I stand here at the crossroads. A backroads photographer can be certain about places like that. I drool at the sight of rust and peeled paint. Anything worn or rustic. The aged patina gestures, “Stride inside, to the seduction zone” - to Wabi Sabi and precious artifacts.
It’s “The Sphinx,” a hand written two-page essay for Miss Abbott my 2nd grade teacher, in blue ink and not assigned.
It’s a collection of short poems (“My Uncle is in the Navy, and he likes to eat gravy,”) pencil scratched in a hand-made booklet, Circa 1950.
It’s a Kodak Brownie box camera that snapped those Family albums, parents, grand parents, uncles, cousins and even the milk cow.
It’s a small black wind-up clock from a WW II aircraft cockpit that ticks no longer but relives that treacherous landing in Iceland.
It’s an electric steam locomotive, American Flyer, that chugged about the holiday tree responding gleefully to my deft commands.
It’s a rusty Civil War bayonet exchanged from a friend for a 50’s Little Richard album.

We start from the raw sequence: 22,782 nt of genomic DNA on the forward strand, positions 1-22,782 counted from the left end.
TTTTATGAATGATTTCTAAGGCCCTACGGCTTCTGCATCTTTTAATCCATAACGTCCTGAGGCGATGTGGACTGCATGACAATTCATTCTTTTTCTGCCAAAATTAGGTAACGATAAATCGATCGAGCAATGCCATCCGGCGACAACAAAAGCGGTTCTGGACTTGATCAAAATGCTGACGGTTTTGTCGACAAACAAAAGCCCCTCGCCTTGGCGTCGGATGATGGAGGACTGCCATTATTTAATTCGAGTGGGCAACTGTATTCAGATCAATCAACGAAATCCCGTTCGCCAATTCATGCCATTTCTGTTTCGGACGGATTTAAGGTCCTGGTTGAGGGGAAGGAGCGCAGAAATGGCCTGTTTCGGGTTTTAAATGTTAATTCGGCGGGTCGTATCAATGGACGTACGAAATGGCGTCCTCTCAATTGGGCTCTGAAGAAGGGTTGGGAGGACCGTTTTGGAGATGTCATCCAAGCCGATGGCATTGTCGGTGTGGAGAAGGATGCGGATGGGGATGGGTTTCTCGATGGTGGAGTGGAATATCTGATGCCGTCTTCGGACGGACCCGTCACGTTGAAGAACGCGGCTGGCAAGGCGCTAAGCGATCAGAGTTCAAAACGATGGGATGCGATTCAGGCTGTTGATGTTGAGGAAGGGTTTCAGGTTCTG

It’s a plumb bob from my first job as a surveyor’s assistant cutting brush, dragging chain, being responsible for distances and alignment.
It’s a wrench from Father’s shop etched with his initials.
It’s a high school scholar-athlete trophy, disputed by the city boys.
It’s a cast iron stamping gizmo used by Grand Father, a country judge, to emboss signatures on legal documents.
It’s an ancient kerosene-fueled blow torch that thawed frozen kitchen pipes way back, right after the War.
It’s clothes and uniforms that should never leave the rack.
It’s endless shelves of books. Music, art, history. Science and technical reports, journals and course notes.
It’s that time for me. The inevitable downsize. Such things will have to go. How strong my will, I do not know.
Here at the Crossroads.
© d100616-018 Hardware Inside
Lansing, North Carolina
Wednesday 16 June 2010